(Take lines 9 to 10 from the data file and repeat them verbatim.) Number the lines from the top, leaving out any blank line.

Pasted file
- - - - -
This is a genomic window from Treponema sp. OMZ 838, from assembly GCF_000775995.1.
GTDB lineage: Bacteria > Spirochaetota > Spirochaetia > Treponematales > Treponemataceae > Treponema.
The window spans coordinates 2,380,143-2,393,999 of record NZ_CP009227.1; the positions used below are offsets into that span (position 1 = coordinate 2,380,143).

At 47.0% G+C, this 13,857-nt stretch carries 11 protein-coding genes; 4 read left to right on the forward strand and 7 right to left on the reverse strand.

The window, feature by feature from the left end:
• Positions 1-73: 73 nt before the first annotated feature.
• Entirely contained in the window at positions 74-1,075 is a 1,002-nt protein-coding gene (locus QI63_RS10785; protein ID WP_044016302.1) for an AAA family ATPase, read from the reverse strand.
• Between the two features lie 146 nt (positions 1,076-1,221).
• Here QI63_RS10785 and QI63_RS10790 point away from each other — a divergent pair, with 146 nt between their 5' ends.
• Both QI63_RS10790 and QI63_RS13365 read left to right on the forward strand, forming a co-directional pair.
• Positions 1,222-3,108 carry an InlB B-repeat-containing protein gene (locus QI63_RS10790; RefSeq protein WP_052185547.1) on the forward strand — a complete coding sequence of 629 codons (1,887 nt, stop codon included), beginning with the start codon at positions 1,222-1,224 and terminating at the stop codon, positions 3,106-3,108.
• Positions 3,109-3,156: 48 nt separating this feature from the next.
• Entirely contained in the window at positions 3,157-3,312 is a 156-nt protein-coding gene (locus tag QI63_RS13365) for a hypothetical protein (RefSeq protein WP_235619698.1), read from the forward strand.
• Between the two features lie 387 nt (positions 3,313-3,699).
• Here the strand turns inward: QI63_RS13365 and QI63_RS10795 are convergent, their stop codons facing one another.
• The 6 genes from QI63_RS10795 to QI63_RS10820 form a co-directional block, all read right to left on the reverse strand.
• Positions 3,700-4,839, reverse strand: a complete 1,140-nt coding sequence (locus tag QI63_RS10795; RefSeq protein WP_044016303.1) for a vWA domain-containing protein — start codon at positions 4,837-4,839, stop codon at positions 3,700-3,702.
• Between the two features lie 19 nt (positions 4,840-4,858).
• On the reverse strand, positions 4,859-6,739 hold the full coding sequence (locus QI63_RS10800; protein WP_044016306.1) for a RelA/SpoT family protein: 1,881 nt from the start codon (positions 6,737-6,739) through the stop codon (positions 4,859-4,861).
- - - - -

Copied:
• Here QI63_RS10785 and QI63_RS10790 point away from each other — a divergent pair, with 146 nt between their 5' ends.
• Both QI63_RS10790 and QI63_RS13365 read left to right on the forward strand, forming a co-directional pair.